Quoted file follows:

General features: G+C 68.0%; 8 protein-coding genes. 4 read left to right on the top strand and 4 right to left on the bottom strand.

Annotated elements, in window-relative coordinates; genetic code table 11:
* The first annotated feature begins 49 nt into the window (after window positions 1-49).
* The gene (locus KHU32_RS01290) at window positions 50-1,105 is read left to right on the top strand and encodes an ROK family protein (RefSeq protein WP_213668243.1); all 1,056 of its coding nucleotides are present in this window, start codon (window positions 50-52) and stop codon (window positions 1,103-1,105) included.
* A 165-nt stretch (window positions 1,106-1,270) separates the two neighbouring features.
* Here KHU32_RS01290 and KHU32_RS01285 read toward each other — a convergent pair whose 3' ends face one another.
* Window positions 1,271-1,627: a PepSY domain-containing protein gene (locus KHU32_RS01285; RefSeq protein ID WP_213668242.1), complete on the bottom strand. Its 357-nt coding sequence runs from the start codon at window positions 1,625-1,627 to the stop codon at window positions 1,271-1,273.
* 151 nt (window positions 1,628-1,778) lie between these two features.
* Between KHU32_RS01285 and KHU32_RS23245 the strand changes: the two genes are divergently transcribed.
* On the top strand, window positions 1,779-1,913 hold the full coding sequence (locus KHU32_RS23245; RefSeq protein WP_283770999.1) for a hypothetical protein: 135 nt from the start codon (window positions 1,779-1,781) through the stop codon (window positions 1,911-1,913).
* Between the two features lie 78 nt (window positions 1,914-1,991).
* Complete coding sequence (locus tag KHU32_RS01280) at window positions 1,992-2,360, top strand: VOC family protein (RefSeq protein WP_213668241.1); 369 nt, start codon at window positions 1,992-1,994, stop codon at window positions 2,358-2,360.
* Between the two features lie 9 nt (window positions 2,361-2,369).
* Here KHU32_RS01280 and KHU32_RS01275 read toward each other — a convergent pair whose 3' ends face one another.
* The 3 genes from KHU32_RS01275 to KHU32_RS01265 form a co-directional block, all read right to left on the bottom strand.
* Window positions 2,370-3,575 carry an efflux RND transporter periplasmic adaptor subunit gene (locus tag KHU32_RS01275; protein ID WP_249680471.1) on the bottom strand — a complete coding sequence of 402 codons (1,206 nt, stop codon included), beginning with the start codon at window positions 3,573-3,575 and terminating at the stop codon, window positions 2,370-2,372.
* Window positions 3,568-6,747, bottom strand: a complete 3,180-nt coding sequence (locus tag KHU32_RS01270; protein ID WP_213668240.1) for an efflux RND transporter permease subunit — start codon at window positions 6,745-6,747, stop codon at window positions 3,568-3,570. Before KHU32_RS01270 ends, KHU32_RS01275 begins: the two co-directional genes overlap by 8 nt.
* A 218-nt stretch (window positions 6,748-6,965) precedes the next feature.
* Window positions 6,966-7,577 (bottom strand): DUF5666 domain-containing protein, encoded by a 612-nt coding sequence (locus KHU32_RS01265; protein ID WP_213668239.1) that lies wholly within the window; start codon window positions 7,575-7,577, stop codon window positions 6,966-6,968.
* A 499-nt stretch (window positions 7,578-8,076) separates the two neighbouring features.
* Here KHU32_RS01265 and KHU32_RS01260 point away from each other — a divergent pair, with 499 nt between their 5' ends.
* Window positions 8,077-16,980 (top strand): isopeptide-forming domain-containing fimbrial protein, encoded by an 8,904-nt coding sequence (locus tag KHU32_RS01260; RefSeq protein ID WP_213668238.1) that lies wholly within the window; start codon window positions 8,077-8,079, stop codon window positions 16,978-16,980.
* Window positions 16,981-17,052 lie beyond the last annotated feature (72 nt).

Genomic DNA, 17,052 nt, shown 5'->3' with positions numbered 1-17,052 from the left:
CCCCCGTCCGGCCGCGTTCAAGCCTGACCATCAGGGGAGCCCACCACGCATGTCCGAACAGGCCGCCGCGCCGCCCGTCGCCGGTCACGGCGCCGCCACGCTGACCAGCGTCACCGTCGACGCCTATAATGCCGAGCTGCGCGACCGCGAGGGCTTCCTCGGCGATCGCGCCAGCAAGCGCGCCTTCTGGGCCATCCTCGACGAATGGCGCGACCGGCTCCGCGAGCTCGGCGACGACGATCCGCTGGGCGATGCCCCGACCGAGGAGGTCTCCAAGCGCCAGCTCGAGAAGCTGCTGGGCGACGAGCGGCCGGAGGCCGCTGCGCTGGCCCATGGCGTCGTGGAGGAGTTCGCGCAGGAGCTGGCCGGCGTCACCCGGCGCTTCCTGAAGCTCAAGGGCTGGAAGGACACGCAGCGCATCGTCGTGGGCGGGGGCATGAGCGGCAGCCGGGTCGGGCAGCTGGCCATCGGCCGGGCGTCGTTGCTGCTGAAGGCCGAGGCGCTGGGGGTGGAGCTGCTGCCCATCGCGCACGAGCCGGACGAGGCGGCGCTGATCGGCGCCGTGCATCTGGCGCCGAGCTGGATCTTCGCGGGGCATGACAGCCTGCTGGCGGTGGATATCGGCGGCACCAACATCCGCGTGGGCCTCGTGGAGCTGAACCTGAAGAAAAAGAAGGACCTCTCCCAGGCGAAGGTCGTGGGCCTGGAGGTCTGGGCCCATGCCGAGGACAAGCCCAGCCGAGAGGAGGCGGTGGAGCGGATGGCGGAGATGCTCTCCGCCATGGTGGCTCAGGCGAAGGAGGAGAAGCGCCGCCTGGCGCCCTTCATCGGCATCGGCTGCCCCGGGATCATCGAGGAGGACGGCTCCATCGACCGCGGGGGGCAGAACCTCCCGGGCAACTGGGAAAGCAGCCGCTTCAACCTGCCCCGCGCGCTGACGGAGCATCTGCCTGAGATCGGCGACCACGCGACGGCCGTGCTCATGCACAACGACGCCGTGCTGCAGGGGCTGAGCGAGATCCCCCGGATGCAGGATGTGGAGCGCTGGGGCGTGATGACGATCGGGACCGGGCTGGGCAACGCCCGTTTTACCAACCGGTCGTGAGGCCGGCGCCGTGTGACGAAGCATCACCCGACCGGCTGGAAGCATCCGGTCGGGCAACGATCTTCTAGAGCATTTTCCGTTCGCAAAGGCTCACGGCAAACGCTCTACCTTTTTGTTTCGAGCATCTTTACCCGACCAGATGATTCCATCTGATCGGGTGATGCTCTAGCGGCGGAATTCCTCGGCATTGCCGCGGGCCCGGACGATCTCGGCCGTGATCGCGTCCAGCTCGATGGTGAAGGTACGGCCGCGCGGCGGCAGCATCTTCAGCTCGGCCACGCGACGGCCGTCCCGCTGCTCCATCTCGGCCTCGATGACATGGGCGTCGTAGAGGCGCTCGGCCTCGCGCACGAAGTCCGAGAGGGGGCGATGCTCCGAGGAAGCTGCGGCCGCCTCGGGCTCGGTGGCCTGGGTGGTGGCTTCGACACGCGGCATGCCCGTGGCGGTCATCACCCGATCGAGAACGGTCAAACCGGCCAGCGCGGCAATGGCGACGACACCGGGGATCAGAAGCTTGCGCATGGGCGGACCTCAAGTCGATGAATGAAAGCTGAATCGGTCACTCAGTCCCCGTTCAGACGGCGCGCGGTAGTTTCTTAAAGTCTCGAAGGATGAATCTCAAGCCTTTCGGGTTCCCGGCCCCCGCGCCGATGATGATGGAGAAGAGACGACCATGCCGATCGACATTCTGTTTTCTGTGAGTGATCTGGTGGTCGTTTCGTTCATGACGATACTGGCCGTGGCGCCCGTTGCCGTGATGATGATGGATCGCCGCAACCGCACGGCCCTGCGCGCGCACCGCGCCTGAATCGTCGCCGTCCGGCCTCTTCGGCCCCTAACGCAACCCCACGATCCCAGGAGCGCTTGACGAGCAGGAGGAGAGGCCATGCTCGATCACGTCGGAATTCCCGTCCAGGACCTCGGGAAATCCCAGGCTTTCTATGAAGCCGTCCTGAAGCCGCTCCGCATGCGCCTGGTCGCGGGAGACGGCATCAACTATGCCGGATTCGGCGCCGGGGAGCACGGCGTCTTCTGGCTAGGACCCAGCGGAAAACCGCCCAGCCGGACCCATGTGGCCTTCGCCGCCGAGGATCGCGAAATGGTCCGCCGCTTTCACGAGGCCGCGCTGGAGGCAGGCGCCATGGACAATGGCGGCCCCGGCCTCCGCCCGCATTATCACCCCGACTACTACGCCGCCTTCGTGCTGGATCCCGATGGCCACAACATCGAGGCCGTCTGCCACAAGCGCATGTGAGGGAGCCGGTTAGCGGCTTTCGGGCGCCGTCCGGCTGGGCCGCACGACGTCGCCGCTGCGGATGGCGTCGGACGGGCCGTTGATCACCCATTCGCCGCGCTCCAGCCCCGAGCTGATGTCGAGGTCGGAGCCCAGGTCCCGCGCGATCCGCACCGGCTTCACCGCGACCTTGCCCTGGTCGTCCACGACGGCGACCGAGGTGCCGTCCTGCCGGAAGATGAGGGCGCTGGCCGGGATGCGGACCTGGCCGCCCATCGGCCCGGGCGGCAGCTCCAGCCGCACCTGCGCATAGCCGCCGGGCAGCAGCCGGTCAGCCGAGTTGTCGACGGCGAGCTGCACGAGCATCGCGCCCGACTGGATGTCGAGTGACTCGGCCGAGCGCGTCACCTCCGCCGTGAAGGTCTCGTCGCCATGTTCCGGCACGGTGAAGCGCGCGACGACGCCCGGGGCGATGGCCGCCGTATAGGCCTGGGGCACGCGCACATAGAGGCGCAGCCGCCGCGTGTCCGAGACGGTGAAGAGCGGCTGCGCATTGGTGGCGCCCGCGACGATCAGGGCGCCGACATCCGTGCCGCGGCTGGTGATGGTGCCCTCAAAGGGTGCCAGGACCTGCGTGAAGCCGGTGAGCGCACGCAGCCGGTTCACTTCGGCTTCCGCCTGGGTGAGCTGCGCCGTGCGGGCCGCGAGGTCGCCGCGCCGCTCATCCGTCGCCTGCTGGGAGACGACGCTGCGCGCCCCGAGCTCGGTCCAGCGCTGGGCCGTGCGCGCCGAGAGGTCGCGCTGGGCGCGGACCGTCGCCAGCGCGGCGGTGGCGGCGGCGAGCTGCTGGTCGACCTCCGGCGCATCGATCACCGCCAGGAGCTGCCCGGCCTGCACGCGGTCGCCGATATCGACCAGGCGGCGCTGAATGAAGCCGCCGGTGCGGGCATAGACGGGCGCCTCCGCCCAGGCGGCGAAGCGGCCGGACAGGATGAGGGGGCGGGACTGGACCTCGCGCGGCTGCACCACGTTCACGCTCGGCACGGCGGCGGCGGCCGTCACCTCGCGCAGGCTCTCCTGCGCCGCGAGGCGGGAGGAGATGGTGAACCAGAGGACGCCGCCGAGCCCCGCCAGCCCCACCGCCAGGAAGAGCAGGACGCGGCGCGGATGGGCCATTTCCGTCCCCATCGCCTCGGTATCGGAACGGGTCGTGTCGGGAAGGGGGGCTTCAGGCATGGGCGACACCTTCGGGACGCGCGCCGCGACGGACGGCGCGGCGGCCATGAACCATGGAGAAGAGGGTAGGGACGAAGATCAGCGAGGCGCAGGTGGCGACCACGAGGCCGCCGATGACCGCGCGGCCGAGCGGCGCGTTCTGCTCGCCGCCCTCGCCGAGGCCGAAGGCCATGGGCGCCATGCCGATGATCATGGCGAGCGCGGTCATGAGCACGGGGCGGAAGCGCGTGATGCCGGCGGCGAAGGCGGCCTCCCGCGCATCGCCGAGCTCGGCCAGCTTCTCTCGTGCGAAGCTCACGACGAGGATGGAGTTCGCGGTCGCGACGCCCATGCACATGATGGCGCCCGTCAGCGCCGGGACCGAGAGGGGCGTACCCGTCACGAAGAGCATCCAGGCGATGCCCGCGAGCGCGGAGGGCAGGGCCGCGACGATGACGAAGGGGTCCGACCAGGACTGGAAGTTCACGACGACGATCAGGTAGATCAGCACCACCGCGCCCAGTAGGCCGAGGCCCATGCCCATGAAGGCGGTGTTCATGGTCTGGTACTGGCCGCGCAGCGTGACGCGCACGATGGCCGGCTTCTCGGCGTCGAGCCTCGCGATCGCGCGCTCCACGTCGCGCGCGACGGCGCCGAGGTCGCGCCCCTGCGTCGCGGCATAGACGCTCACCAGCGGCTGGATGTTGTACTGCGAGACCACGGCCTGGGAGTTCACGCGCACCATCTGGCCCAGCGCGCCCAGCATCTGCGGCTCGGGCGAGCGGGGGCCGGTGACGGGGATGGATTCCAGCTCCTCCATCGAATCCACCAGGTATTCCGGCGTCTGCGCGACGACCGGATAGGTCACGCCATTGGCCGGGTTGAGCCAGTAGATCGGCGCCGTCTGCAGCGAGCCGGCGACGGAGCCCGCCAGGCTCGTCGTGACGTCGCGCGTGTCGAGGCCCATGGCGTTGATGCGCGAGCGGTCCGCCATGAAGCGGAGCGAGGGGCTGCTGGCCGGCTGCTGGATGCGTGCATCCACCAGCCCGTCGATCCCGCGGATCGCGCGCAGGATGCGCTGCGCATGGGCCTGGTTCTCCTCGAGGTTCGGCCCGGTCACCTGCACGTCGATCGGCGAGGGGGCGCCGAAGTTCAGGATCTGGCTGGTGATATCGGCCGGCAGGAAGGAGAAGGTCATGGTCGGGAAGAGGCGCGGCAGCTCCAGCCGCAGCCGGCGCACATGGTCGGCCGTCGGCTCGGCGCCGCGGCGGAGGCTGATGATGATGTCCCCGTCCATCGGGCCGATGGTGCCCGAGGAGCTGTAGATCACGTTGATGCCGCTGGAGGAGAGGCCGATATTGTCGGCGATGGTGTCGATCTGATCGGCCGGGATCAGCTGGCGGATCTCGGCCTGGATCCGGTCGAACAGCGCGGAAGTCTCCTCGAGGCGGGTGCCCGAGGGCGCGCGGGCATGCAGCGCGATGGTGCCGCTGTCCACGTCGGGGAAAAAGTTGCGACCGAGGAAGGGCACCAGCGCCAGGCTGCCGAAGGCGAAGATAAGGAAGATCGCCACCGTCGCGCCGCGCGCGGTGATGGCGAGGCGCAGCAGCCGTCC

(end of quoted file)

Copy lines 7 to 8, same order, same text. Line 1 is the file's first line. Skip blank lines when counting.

* Window positions 1,271-1,627: a PepSY domain-containing protein gene (locus KHU32_RS01285; RefSeq protein ID WP_213668242.1), complete on the bottom strand. Its 357-nt coding sequence runs from the start codon at window positions 1,625-1,627 to the stop codon at window positions 1,271-1,273.
* 151 nt (window positions 1,628-1,778) lie between these two features.